Enjoying ad-free content?
Since July 1, 2024, we have disabled all ads to improve your reading experience.
This commitment costs us $10,000 a month. Your support can help us fill the gap.
Support us
Our journalism is banned in Russia. We need your help to keep providing you with the truth.

Russia's Mint Goes Corporate

Every year Goznak produces 5 billion coins, 7 million banknotes and up to 40 million passports.

Russia's Goznak, one of the world's largest producers of coins, banknotes, postal stamps and awards, will soon be transformed into an open joint-stock corporation, although all shares in the company will remain with the state.

President Vladimir Putin earlier this week ordered the mint to be turned into a joint-stock corporation within 18 months, according to a copy of the order posted Thursday on the state legal portal. However, the ongoing program for the privatization of state-owned companies will not be extended to Goznak, the order said.

It was the Economic Development Ministry who called for changes to the company's structure, RBC Daily reported, citing a copy of a ministry memorandum. As a state unitary enterprise, Goznak "lacked the ability to make decisions quickly, including approving major deals and receiving loans and bank bonds, which are necessary for modernizing technical equipment and performing scientific research and development," the memo said.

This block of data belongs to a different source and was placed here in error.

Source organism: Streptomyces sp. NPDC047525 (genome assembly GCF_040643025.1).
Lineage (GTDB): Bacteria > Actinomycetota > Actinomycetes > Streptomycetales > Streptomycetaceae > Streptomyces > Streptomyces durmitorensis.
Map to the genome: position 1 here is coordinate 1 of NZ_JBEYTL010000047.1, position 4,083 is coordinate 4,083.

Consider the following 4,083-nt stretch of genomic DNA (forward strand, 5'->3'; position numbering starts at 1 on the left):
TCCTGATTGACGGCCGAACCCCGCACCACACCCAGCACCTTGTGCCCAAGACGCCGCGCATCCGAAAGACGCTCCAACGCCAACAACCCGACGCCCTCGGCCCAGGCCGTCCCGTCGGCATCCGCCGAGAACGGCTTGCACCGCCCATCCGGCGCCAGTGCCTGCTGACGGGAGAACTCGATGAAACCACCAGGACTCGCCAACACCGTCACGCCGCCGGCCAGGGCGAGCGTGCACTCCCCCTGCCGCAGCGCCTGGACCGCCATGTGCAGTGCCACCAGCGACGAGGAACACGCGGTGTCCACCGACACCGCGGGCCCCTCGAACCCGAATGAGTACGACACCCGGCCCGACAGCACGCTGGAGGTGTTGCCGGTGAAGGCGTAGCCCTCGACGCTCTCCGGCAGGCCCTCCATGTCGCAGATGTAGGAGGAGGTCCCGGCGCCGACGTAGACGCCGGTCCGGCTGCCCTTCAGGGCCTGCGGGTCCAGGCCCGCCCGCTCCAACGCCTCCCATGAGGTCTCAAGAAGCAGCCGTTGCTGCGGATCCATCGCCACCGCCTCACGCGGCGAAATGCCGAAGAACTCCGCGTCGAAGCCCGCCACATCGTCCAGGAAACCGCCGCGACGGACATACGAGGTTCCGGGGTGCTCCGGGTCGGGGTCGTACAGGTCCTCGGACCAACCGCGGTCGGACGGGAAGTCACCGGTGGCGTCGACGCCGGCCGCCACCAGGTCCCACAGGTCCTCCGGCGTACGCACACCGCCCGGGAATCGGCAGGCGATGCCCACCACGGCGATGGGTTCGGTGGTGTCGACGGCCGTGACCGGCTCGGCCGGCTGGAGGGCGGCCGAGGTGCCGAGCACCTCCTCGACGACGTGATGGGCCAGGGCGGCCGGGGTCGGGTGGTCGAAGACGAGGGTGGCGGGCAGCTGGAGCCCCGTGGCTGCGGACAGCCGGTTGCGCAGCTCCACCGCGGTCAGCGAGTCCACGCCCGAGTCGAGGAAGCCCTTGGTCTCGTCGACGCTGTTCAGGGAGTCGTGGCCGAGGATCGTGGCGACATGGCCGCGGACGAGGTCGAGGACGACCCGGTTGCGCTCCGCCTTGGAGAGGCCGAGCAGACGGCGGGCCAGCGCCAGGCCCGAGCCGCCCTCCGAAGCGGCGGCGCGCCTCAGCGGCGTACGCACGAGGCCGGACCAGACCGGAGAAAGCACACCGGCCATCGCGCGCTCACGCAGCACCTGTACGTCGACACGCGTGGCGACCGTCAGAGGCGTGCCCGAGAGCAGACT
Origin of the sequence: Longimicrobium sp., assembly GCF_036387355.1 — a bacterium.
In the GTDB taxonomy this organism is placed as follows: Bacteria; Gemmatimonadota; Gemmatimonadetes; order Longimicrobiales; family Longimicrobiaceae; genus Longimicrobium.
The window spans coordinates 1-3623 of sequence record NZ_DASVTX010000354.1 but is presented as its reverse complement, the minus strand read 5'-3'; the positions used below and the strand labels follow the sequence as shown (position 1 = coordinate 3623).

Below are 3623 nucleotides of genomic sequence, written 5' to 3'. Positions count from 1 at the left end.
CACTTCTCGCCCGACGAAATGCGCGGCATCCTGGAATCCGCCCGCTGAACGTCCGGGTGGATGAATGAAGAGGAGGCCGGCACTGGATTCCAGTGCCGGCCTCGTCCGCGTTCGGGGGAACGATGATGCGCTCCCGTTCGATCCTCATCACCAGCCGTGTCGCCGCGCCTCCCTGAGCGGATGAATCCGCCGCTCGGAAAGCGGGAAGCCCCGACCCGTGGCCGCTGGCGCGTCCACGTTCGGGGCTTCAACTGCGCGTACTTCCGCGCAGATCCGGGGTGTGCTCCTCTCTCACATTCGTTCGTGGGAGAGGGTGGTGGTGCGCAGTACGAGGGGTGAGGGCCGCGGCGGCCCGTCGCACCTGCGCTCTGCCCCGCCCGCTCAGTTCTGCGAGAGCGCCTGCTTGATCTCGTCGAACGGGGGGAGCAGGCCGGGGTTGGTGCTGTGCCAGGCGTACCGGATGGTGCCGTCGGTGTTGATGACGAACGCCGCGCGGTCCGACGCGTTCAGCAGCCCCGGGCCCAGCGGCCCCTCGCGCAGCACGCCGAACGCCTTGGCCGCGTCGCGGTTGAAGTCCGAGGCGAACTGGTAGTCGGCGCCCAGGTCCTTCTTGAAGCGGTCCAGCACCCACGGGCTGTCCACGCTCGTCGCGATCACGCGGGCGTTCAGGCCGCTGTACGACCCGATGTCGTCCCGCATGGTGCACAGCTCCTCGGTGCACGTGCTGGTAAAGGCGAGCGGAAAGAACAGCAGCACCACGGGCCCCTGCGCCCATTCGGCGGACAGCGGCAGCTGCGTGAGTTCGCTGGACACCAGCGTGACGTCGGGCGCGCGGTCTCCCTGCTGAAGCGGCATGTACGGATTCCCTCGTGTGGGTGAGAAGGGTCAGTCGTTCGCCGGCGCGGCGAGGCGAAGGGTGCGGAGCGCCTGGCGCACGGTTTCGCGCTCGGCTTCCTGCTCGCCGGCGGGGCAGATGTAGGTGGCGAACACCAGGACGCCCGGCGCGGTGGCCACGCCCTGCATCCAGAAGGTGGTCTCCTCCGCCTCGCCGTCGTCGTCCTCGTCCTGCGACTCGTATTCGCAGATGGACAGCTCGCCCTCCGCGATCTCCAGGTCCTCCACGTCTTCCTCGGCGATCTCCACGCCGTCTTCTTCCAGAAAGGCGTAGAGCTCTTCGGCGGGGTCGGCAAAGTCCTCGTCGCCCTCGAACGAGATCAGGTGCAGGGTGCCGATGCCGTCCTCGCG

Founded in 1818 by order of Tsar Alexander I, Goznak has produced Russia's state awards and currencies throughout the tsarist, Soviet and modern eras. Every year the company produces 5 billion coins, 7 million banknotes and up to 40 million passports, according to its website. In addition to Russia, Goznak has produced coins and banknotes for countries across Latin America, Southeast Asia, Europe and Africa, as well as for the former Soviet republics.

See also:

Central Bank Cuts Size of Interventions to Defend Ruble

… we have a small favor to ask. As you may have heard, The Moscow Times, an independent news source for over 30 years, has been unjustly branded as a "foreign agent" by the Russian government. This blatant attempt to silence our voice is a direct assault on the integrity of journalism and the values we hold dear.

We, the journalists of The Moscow Times, refuse to be silenced. Our commitment to providing accurate and unbiased reporting on Russia remains unshaken. But we need your help to continue our critical mission.

Your support, no matter how small, makes a world of difference. If you can, please support us monthly starting from just $2. It's quick to set up, and you can be confident that you're making a significant impact every month by supporting open, independent journalism. Thank you.

paiment methods
Not ready to support today?
Remind me later.

Read more